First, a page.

It is the most famous teen pregnancy in the history of humanity.
The quiet life of a village girl is interrupted when an unexpected visitor – an angel, in fact. Not the infantile, adorable, red cheeked cherubs that occupy the collective imagination, but a terrifying, holy angel who must constantly remind those he visits, “do not be afraid!”
And of course, she was afraid. The angel told her that she was favoured. God had shown her, was in fact pouring, blessings over her. Because Mary – a child herself - was about to conceive a child.
Although she was betrothed to marry, Mary was still a virgin. How could this be?
We talk a lot about the virgin birth, because it is at the crux of our Christian faith.
It is grace: the moment the holy, untouchable, invisible God becomes human, touchable, visible. It is God’s grace to humanity, His kindness to a people so desperately in need of a King to lead them, a Messiah to redeem them.
And the virgin birth helps us understand that regardless of how righteous Mary and Joseph were, or how royal their lineage, they were still not good enough to bring the Saviour into the world.
No, Jesus’ coming is the work of God alone – He chose the time, He chose the place, and He even chose Mary as His vessel.
What incredible grace – a gift undeserved. Not only to Mary, but to all of creation.
To Mary, God showed incredible grace. Mary’s incredible faith – that she believed and humbly submitted to God’s plan – is a gift of grace (Ephesians 2:8).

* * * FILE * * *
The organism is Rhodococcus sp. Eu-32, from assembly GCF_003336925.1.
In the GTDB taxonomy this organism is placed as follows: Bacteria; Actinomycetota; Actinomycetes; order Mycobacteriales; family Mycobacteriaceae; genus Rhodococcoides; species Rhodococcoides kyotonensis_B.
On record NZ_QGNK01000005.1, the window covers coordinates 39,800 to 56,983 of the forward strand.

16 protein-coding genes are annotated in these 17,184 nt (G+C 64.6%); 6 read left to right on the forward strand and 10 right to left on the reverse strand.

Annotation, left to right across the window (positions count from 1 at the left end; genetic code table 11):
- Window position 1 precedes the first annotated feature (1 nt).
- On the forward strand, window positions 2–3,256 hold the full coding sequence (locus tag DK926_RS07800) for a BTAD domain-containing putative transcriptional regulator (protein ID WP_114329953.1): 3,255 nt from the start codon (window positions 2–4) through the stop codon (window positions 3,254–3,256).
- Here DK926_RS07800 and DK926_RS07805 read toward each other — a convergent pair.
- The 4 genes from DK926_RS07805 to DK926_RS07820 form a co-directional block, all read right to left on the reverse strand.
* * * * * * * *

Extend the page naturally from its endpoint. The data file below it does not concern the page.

Mary’s great faith is demonstrated in her song of praise. “Mary’s Magnificat” is a song of great faith and theological truth – there’s no stereotyping this teenager as an uneducated farm girl. This beautiful, God glorifying song is full of the Scriptures. In the short ten verses that contain hr song, there are over 15 references to Old Testament Scriptures.
Mary believes God’s promises are true – they were forefront in her mind and written in her heart. And she had faith that God would keep His promi.
Mary declares, “from now on all generations will call me blessed.”
And we must call her Blessed – and not just because she had the privilege of carrying Jesus in her womb. We call her blessed, and not just because she nursed, held and kissed the precious face of God.
We call her blessed, and not just because she raised the Son of God, caring for Him, providing for His needs, and loving Him as only a mother can.
Mary’s greatest blessing was in receiving the gift of faith, through God’s grace. And in doing so, she received the blessing – not of blessing of being called the mother of God, but the loved daughter of God. Her blessing was not in having the son of God in her womb for a season, but the Spirit of God dwelling in her for a lifetime.
Later in Luke’s gospel (Luke 11), a woman, after hearing Jesus’ teaching, cries out “Blessed is the woman who gave birth to you, and nursed you.”
Of course Jesus agrees, His mother was blessed. But, he clarifies, “Blessed rather are those who hear the word of God and obey it.”
And so we too receive this abundant gift of grace, when we hear the word of God and obey it. We receive faith, through God’s grace. And in so doing, we also receive the blessing of our sins forgiven, being called loved children of God. Blessed are those who hear the Word of God and obey it.